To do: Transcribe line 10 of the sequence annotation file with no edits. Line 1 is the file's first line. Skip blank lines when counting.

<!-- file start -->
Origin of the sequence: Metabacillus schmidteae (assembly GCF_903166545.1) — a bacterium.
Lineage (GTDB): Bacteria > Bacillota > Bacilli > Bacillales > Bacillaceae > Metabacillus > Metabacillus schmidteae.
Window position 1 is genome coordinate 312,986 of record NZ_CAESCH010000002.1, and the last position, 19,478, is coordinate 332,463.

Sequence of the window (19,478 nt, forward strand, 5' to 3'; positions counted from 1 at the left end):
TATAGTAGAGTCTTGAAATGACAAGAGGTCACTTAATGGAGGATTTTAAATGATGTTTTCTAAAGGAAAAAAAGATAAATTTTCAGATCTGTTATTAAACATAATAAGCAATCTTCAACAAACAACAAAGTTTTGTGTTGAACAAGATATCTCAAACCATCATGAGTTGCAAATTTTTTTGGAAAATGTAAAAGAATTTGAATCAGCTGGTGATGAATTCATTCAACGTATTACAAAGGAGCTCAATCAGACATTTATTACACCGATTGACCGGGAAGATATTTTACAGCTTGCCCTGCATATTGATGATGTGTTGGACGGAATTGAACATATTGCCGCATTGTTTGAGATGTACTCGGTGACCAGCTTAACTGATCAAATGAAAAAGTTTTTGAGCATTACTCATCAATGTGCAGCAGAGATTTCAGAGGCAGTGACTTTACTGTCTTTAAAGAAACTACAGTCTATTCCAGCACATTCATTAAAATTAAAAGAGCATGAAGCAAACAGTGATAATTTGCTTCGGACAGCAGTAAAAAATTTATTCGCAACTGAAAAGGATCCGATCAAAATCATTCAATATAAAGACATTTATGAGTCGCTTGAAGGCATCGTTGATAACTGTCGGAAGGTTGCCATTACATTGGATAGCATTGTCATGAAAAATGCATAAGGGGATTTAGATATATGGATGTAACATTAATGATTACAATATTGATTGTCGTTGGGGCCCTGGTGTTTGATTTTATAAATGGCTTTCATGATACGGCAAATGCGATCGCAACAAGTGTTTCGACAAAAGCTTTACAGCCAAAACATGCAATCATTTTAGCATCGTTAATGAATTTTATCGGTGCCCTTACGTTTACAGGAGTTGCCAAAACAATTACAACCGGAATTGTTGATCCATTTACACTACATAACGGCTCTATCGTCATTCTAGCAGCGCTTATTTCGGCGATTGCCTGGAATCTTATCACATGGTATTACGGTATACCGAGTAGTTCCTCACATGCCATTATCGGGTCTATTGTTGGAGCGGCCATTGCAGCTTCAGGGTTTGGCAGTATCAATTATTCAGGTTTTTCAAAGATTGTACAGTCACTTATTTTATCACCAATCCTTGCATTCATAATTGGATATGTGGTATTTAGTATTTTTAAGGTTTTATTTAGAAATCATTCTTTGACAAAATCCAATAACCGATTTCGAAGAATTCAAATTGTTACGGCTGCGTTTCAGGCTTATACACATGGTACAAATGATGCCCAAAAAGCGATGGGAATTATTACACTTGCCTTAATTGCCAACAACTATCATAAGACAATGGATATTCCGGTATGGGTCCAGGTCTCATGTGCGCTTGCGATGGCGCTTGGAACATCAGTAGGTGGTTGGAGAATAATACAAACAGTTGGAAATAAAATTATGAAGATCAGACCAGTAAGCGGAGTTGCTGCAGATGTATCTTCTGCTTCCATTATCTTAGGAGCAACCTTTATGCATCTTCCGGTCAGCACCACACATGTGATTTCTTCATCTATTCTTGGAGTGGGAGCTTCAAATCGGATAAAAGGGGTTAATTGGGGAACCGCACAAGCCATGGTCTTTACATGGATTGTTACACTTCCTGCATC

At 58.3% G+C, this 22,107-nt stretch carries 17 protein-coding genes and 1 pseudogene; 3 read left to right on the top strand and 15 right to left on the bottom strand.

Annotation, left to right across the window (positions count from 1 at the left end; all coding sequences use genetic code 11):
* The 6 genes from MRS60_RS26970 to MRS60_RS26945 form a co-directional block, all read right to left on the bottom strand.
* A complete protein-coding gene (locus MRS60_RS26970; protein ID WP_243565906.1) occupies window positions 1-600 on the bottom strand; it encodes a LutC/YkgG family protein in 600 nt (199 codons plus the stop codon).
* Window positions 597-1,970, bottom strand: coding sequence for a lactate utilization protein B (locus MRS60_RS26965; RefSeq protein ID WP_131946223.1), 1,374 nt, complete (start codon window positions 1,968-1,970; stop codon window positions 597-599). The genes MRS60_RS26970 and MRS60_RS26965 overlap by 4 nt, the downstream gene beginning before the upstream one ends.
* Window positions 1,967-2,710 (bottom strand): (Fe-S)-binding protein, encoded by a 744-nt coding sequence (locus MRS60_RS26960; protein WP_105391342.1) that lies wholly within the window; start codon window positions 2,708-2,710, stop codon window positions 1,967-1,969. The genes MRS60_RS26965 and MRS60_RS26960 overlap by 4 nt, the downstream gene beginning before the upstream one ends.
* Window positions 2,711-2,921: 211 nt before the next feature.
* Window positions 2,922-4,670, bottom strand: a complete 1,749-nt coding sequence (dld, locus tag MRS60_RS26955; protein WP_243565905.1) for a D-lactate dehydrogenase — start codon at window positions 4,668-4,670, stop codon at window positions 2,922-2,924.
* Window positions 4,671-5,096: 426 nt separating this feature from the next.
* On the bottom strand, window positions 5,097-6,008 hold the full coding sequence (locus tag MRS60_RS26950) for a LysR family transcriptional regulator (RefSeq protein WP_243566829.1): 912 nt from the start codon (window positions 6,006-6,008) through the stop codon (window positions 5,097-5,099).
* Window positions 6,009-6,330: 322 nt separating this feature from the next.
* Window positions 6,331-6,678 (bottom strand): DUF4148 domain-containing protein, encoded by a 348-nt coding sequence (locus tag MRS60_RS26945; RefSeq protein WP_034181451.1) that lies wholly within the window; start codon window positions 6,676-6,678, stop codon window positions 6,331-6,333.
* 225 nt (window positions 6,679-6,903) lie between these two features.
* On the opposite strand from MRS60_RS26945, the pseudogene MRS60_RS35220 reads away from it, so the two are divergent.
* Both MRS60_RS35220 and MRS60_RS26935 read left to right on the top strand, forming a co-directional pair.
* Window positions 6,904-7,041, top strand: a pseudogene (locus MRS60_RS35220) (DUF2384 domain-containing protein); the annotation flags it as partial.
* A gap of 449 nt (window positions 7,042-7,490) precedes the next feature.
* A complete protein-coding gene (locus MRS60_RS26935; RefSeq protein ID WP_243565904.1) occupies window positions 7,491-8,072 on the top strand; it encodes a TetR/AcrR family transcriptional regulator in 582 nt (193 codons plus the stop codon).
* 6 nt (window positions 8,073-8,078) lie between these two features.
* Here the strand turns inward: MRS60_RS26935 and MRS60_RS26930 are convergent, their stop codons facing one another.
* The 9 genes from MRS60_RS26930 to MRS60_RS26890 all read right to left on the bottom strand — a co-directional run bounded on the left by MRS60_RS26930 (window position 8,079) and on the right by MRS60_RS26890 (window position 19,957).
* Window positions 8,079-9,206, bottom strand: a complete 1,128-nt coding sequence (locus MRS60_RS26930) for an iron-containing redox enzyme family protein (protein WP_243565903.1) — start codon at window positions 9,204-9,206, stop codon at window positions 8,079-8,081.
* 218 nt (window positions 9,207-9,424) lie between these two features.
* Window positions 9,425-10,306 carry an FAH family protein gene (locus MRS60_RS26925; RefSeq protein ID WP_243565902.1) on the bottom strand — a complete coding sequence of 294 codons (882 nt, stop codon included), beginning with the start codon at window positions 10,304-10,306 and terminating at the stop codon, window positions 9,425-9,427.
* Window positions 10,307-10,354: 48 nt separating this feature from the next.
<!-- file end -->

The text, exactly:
* Window positions 597-1,970, bottom strand: coding sequence for a lactate utilization protein B (locus MRS60_RS26965; RefSeq protein ID WP_131946223.1), 1,374 nt, complete (start codon window positions 1,968-1,970; stop codon window positions 597-599). The genes MRS60_RS26970 and MRS60_RS26965 overlap by 4 nt, the downstream gene beginning before the upstream one ends.